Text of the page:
A local woman marked a terrific milestone on Sunday. Surrounded by more than 75 family members and friends at Pruitt Health Care, Reba Hayes celebrated her 100th birthday.
“Since her 99th birthday, friends have commented to Reba, ‘Amazing! You will be 100 next year,’ to which she usually replied, ‘I hope that I can keep my health to make it,’” said her daughter, Ann Garner.
Despite declining health for the past four years, Hayes was all smiles on Sunday as she sat next to her birthday cake and received well wishes from friends and family.
Hayes is described as “so sweet” and loved by all who meet her, Garner said.
Birthday cake, appetizers and punch were served at the party as friends shared memories of times spent with Hayes. A floral centerpiece was placed in morning worship services at Elkin Valley Baptist Church in her honor. She is the oldest living member of the church and was baptized with her late husband Lee Roy as they were married and began their lives together. The Spirit Lifters at the church encouraged everyone to send birthday cards so that she might receive 100 cards, one for each year she has lived.
Hayes’ actual birthday is today and church members plan to do further celebrating with her.
Recollections on Reba from her daughter Ann Garner
The year was 1914…
In January, Ford Motor Company announced an eight-hour workday and a minimum wage of $5 for a day’s labor. Legend Babe Ruth made his major league debut with the Boston Red Sox. In May, President Woodrow Wilson signed a Mother’s Day Proclamation and on Aug. 4, the United States declared neutrality in the first stages of World War I that had begun in June.
Reba Hayes was born that year in the Union Cross area of Surry County near Dobson on Aug. 27. Her parents, Bessie Jane Caudle and James Vance White, were married in August of 1908 and already had a daughter, Empress, at Reba’s birth. They ran a small grocery store located across from the current Union Cross Baptist Church. Long hours of work left much responsibility for caring for the house and helping with new siblings to Empress and Reba.
Reba remembered learning to make biscuits while standing on a chair at the table beside her mother. Her skills for the kitchen, developed in early childhood, carried throughout the years. The growing family included the births of Lala, Hazel, Colleen, J.V. and Joe. Hayes remembered Lala helping bring in wood to tend the stove while Hazel and Colleen did other chores.
When asked about the boys, she said, “Well, you know how boys are, always outside running and playing.” Hayes learned to help with the sewing and recalls making dresses for customers for 50 cents, which she commented took a long time to make for one particularly large woman.
At the age of 12, she moved with her family to Elkin to open a new grocery store and to build a home on North Bridge Street in the vicinity of the present Life Store Insurance Company. It was here that Reba was to meet her future husband.
A love story
Lee Roy Hayes lived just up the street with his parents, Granville Webster Hayes and Edith Masten Hayes, and sisters Mae, Opal, Helen, Betty, and Edith. Since he was the oldest and the only boy, Lee Roy also had many chores and was forced to drop out of school at age 15 to help his dad at Chatham Manufacturing Company. Webster hurt his back while working at the loading docks and Lee Roy began to help with loading and driving a company truck. The family would have been without income without Lee Roy’s help. From this early age, Lee Roy developed work habits that would lead him to later become a supervisor in the Spinning Department and to be the first employee to work 50 years for the company.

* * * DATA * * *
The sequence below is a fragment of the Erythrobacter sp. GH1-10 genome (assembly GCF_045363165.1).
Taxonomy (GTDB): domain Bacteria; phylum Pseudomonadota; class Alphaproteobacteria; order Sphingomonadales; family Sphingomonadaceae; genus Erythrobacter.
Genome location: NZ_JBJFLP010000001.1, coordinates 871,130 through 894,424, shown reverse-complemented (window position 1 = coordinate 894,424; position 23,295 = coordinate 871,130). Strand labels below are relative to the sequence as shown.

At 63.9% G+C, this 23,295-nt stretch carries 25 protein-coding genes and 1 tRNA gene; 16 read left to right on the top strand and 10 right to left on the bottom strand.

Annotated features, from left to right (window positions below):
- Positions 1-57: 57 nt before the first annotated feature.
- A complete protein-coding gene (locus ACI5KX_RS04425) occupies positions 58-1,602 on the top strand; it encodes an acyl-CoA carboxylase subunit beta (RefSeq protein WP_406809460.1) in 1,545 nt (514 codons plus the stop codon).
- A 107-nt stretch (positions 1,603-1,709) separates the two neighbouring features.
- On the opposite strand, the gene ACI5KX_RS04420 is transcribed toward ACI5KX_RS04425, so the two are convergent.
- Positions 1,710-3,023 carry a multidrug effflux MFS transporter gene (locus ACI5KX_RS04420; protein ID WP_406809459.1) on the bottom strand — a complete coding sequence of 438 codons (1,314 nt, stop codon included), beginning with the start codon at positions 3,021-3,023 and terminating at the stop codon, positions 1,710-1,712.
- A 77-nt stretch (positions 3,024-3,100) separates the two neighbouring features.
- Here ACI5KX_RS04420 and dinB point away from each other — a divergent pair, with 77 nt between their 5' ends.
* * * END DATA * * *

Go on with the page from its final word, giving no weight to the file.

Lee Roy’s favorite memory of the first time he saw Reba was to smile and say, “She was just 12 and I was 11, but she was the prettiest girl I’d ever seen and I knew I would marry her one day.” And he did on Oct. 28, 1933, when she turned 19.
Theirs was a true story book marriage that would span 80 years of love and devotion to each other. They took her cousin Bertice Bates with them as a witness and went to Hillsville, Virginia, to be married by a Justice of the Peace. Reba recalls her mom and dad making a big wedding supper for the families and their living with her folks until they could get a rental home
Their first car was a used 1930 Model A Ford Roadster on which they made $5 monthly payments. With only $20 owed, they were about to lose the car until a dear friend loaned Lee Roy the money. Over the years, Reba worked in the Binding Department at Chatham when called in to work large orders. She was a devoted homemaker who loved to cook, garden, can and freeze vegetables, make jelly and sew. Reba and Lee Roy were devoted Christians and influenced the lives of many as they attended Elkin Valley Baptist Church where Reba taught in the primary class for over 30 years. As Lee Roy always said, “Ah Shaw, times were hard, but we lived on love!”
100 years strong
Reba was a devoted wife to her husband until his passing at the age of 98 on Oct. 4, 2013, just days short of their 80th wedding anniversary. She was a loving mother to her son, David Lee, who passed in 2010. She continues to bring joy to the lives of her daughter, Elizabeth Ann Garner, and to her five grandchildren, Terry Patterson, Danny Hayes, Jennifer Hall, Gretchen Kirkman and Scott Hollar. She enjoys visits and loves to share candy treats with her nine great-grandchildren, Emily Wing, Jessica McLean, Luke Patterson, Jordan Hayes, Mary Frances Hall, Harrison Hall, Lily Kirkman, Rose Kirkman and Anniston Hollar. All her family miss visiting her at home and tell her often how much they enjoyed her wonderful dinners, holidays and great times shared with her and Papa, and of course her great desserts.
“She is Granny to all who know and love her. We marvel at her reaching the 100 year mark,” Garner said.